What to do if you’re victimized

From the July 2014 Trumpet Print Edition

Act immediately

Time is crucial when you are trying to stop a thief before he does more damage.

Tell the credit agencies

Contact the fraud department of one of the three main credit reporting agencies (Equifax, Experian and TransUnion). Confirm that the agency will notify the other two of abnormal activity on your account. Place a fraud alert and credit freeze on your credit report. Close any accounts that have been tampered with or that you did not open.

File a police report

The police will create an identity theft report. Get a copy of the police report, and hang on to it forever. You will need this to refute future claims against you by creditors.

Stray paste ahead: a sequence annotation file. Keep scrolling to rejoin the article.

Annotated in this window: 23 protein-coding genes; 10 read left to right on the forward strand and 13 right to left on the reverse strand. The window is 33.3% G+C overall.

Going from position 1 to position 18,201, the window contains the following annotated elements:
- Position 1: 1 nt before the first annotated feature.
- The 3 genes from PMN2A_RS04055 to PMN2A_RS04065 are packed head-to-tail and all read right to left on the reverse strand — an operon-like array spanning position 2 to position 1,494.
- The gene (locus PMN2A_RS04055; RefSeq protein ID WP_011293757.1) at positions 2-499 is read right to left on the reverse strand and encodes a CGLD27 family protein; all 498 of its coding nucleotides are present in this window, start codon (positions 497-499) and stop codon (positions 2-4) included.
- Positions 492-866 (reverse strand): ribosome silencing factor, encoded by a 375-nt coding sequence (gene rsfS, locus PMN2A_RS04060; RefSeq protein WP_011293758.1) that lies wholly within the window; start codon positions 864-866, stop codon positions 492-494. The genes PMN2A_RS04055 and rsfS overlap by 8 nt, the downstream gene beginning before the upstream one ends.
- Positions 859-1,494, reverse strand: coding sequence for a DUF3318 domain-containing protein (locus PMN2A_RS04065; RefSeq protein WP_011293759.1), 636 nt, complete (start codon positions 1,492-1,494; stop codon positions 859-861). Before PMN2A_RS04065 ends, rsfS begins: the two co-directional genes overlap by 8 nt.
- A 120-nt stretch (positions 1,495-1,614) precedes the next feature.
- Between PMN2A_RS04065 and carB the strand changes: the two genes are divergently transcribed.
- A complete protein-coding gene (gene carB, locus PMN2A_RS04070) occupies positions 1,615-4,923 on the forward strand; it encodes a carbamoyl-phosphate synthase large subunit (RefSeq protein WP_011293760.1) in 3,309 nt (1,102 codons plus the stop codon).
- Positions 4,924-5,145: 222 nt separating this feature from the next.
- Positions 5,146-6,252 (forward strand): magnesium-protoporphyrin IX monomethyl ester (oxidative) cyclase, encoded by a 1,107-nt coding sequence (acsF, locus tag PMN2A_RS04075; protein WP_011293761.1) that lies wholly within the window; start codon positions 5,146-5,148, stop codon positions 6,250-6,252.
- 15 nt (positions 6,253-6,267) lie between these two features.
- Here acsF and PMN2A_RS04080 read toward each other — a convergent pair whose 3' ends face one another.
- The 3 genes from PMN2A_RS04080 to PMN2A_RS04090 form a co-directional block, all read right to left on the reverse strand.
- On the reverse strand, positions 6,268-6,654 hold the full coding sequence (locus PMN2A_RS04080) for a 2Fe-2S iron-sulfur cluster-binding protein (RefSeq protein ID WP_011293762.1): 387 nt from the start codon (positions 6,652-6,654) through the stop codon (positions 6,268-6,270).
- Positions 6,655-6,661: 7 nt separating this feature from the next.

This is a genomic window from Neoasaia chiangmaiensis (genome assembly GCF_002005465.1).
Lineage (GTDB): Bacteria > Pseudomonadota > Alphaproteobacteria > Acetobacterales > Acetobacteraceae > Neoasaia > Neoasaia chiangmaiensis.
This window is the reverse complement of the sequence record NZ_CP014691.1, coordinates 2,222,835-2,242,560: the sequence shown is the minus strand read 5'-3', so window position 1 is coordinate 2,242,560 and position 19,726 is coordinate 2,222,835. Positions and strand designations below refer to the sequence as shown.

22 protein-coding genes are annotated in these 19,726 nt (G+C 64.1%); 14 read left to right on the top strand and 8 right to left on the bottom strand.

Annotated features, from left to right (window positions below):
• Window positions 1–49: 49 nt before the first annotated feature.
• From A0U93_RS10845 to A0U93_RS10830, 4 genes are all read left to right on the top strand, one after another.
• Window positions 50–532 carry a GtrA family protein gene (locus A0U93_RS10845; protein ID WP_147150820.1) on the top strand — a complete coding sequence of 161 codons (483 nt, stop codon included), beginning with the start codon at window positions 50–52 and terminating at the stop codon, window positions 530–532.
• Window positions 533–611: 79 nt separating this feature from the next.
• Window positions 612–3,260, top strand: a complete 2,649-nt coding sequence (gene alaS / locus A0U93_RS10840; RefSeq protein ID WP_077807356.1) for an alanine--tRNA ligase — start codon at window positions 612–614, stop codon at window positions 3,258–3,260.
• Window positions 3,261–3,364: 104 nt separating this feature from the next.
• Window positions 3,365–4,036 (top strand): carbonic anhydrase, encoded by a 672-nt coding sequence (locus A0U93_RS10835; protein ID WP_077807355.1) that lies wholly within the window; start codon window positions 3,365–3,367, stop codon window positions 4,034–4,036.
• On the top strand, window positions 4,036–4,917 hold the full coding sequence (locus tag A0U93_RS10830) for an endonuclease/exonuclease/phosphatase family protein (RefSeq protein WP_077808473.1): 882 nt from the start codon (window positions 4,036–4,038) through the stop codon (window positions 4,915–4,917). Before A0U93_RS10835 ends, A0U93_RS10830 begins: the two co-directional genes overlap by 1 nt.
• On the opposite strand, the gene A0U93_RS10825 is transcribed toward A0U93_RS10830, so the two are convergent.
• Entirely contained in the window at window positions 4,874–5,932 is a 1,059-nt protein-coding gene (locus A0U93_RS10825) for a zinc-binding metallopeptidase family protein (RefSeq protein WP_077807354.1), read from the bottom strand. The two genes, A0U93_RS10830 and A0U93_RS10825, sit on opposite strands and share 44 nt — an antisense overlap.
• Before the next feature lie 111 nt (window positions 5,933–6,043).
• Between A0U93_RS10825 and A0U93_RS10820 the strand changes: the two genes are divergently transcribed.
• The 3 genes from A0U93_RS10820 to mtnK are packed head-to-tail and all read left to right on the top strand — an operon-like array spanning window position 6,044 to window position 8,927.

Do not pay

You are the victim here. You are not responsible for any fraudulent charges. If an institution was tricked into lending money to a thief, the fault lies with the thief and then with the institution, not with you. Do not pay, even if debt collectors are harassing you.

Seek counsel

Visit reputable information sites like the Federal Trade Commission and the Department of Education websites for more comprehensive guidelines on dealing with identity theft. These sites also provide good information on handling debt collectors, stopping businesses from selling the fraudulent debt, and cleaning up the mess.